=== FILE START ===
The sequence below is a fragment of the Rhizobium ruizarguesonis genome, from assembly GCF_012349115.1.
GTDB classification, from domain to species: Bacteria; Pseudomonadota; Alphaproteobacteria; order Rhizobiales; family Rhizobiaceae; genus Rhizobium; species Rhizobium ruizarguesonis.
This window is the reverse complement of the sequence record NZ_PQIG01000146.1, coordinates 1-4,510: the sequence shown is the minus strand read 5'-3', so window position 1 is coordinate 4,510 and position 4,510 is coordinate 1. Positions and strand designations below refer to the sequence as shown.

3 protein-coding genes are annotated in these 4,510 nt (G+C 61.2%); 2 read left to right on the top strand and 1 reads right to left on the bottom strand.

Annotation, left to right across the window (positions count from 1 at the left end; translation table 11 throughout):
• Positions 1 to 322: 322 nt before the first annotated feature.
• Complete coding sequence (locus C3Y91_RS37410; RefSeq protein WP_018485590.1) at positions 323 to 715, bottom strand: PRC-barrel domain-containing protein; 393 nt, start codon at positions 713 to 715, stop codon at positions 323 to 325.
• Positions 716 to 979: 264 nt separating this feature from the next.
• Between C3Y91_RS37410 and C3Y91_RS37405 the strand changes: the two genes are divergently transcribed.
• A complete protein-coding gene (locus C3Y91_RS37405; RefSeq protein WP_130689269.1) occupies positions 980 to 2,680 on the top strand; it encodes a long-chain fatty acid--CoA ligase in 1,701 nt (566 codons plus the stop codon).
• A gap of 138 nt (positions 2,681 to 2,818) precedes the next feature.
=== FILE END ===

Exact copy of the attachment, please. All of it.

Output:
The sequence below is a fragment of the Rhizobium ruizarguesonis genome, from assembly GCF_012349115.1.
GTDB classification, from domain to species: Bacteria; Pseudomonadota; Alphaproteobacteria; order Rhizobiales; family Rhizobiaceae; genus Rhizobium; species Rhizobium ruizarguesonis.
This window is the reverse complement of the sequence record NZ_PQIG01000146.1, coordinates 1-4,510: the sequence shown is the minus strand read 5'-3', so window position 1 is coordinate 4,510 and position 4,510 is coordinate 1. Positions and strand designations below refer to the sequence as shown.

3 protein-coding genes are annotated in these 4,510 nt (G+C 61.2%); 2 read left to right on the top strand and 1 reads right to left on the bottom strand.

Annotation, left to right across the window (positions count from 1 at the left end; translation table 11 throughout):
• Positions 1 to 322: 322 nt before the first annotated feature.
• Complete coding sequence (locus C3Y91_RS37410; RefSeq protein WP_018485590.1) at positions 323 to 715, bottom strand: PRC-barrel domain-containing protein; 393 nt, start codon at positions 713 to 715, stop codon at positions 323 to 325.
• Positions 716 to 979: 264 nt separating this feature from the next.
• Between C3Y91_RS37410 and C3Y91_RS37405 the strand changes: the two genes are divergently transcribed.
• A complete protein-coding gene (locus C3Y91_RS37405; RefSeq protein WP_130689269.1) occupies positions 980 to 2,680 on the top strand; it encodes a long-chain fatty acid--CoA ligase in 1,701 nt (566 codons plus the stop codon).
• A gap of 138 nt (positions 2,681 to 2,818) precedes the next feature.